Inflation is killing nonprofits. Funders, you need to supplement your grants immediately.

[Image a green frog with an inflated vocal sac, standing on a leaf. Image by David Cole on Unsplash]

Hi everyone. We are rapidly approaching the summer, which means it’s time for the annual Party to Enhance Equity in Philanthropy (PEEP), a series of events across the sector where funders and nonprofit folks get together, virtually or in-person (ideally outdoors), to break down the weird power dynamics we have, and just learn to see one another as human beings. It should be fun and informal, and usually taking place on the week of Summer Solstice (June 21st this year). If you are planning to host an event, please fill out this form by June 10th so I can help spread the word.

While we are on the topic of the relationship between funders and nonprofit leaders, we need to talk about inflation, how it’s been affecting nonprofits, and what we need from funders. It’s really bad, the highest inflation rate in 40 years, and will likely stay bad or even get worse for a while. There are people more knowledgeable than I am who have written about this topic. This article (“Nonprofits and Foundations Need to Be Prepared for the Effects of Inflation on Services, Operations, and Endowments”), brings up several good points:

“the philanthropic world, along with everyone else, will have to learn to live with higher prices. Nonprofits, for example, may be forced to raise salaries to attract or retain workers whose own living costs have gone up. Paying more for groceries or gasoline could take a toll on charities that need to make these purchases to serve clients. Hospitals or schools that need to buy new equipment or improve their facilities may have to accept higher interest rates on loans. And if, like the Girl Scouts, an organization earns a large share of its revenues by selling products or services, it may face greater buyer resistance to increased prices.”

This article (Donors Don’t Understand Inflation’s Impact on Charities. That’s Why Fundraisers Must Tell Them) meanwhile, points out that “2022 may bring a double whammy. Donors will feel less wealthy because their stocks have lost so much value and may cut back on their giving, as they have done in the past. What donors won’t be thinking about is the fact that as they cut back, their donations are [also] worth less. Nonprofit organizations will be left feeling the squeeze.”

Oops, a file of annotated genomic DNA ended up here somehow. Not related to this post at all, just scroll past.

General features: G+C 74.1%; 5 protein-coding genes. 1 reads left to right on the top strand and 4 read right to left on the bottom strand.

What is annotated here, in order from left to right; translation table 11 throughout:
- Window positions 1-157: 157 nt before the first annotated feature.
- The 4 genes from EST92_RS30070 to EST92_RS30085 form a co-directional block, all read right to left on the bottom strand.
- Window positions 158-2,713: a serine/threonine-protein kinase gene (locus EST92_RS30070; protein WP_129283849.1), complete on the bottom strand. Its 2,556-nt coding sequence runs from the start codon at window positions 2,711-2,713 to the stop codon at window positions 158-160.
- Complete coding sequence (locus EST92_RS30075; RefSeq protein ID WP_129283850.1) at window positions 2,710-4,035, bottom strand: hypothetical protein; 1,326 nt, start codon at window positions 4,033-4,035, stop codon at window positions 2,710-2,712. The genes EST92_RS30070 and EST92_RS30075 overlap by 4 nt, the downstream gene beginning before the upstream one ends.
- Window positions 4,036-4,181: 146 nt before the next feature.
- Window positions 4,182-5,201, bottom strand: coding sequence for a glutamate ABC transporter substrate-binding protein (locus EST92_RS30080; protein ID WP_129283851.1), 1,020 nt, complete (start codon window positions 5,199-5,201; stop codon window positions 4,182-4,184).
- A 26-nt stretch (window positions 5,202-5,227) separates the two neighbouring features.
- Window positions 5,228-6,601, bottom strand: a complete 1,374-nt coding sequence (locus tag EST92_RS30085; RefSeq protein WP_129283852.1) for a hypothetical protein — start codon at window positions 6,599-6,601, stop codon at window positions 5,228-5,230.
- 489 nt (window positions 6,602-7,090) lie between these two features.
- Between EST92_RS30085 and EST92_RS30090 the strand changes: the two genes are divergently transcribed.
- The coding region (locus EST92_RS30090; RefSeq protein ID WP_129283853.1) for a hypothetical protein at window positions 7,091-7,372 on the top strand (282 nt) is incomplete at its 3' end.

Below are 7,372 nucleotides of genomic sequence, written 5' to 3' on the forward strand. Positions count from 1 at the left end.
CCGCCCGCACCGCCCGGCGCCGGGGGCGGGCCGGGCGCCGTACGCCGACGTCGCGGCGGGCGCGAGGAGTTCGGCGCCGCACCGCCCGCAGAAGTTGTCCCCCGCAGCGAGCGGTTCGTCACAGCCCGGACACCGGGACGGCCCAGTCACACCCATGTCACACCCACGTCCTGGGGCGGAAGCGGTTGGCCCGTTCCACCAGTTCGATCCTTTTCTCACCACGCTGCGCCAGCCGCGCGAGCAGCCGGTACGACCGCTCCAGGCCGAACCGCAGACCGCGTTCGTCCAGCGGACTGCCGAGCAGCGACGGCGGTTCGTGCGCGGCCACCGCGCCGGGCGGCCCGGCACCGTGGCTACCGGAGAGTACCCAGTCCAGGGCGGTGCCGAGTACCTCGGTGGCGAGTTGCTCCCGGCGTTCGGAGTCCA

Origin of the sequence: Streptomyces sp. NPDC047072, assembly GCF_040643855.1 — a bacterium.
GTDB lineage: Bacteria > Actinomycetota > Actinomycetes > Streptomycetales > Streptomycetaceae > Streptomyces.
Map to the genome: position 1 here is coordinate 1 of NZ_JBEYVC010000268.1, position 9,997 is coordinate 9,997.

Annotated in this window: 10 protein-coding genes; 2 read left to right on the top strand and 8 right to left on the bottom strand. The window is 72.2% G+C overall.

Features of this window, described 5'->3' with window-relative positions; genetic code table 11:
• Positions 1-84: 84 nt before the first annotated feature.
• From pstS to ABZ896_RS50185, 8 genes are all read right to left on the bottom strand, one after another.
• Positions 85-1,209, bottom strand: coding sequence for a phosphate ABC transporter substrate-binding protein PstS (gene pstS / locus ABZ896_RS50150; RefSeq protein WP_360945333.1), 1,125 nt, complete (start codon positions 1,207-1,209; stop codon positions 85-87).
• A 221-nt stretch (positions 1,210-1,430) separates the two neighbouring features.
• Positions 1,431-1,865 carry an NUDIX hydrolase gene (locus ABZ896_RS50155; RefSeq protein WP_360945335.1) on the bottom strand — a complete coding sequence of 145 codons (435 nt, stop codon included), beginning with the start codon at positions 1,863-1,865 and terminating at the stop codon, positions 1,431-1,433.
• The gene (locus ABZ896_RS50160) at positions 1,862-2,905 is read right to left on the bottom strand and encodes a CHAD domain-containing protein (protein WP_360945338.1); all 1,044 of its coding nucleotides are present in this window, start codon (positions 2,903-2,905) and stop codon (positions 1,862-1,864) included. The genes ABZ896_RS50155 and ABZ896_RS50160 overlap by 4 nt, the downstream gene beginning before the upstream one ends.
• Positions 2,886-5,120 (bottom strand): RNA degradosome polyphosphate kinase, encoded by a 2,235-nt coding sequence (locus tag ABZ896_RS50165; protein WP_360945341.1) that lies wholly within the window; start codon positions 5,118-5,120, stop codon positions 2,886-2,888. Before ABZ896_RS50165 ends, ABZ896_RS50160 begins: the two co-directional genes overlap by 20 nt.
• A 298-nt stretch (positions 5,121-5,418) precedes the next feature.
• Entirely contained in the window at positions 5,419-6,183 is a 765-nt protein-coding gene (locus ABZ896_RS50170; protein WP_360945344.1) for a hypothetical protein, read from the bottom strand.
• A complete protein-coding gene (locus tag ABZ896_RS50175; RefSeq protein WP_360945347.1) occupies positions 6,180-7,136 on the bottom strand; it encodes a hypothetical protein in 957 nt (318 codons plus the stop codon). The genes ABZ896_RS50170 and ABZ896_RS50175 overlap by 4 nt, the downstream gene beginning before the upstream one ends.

Here’s one testimony from a colleague of how it’s affecting their organization:

“We are building our budget for our FY23, which starts on July 1. Much of our funding comes from grants that extend past the fiscal year. That means the budgets were built based on salaries from the beginning of the current fiscal year or earlier. In the very low inflation period now in the rear view mirror, it wasn’t such a big deal if we added an unfunded COLA at the rate of inflation, since it was in the neighborhood of 2%. But in a world of 8% inflation, if we give our staff a COLA that matches the rate of inflation, we bust our budget. So we are forced to choose between the fiscal sustainability of the organization and the wellbeing of our staff.”

Overall, inflation is going to be a serious problem in our sector this year and probably for several years to come. Unfortunately, during times of increased economic challenges, many funders cut down on their giving in order to protect their endowments for the future, saving for a rainy day while ignoring the current monsoon. As wealth and investment advisors start encouraging foundations and donors to do just that, I am imploring foundations to not listen to these voices.

In fact, even maintaining the same level of giving is not enough. With inflation, the value of money decreases, so you’re actually giving less than you committed. If your foundation committed to giving a grant of $100,000, for example, you’re really only giving about $92,000 when inflation is factored in. To counter for this, you need to give an additional 8% or more to whatever you’re currently giving. A grant of $100,000 should be $108,000. These additional funds will make a significant difference for many nonprofits, their staff, and the people they serve.

Funders also need to consider equity implications. Inflation doesn’t affect everyone equally. It most severely hurts lower-income families. In our sector, it will be organizations led by Black, Indigenous, AAPI, Latinx, women, disabled people, LGBTQIA+ people, rural communities, and the their staff and the people they serve who will be most affected. These are organizations that have already been struggling through decades of lack of investment from philanthropy. They now face additional and disproportional challenges that come with inflation.

If you just made your grant selections, increase the amount by 8 or 10% (or more). If you already distributed funding, cut some supplemental checks. Do not ask for additional application materials or reports.

During these times of financial hardships is when nonprofits really need funders to step in and provide some stability. That is one of the most important roles you play. Over the past two years of the pandemic, we’ve seen many funders playing that role, increasing their funding and support and removing burdens and bureaucracy. This thoughtful approach has been critical for many nonprofits’ being able to survive when their communities need them most.

We need funders to have the same thoughtful approach to address inflation.

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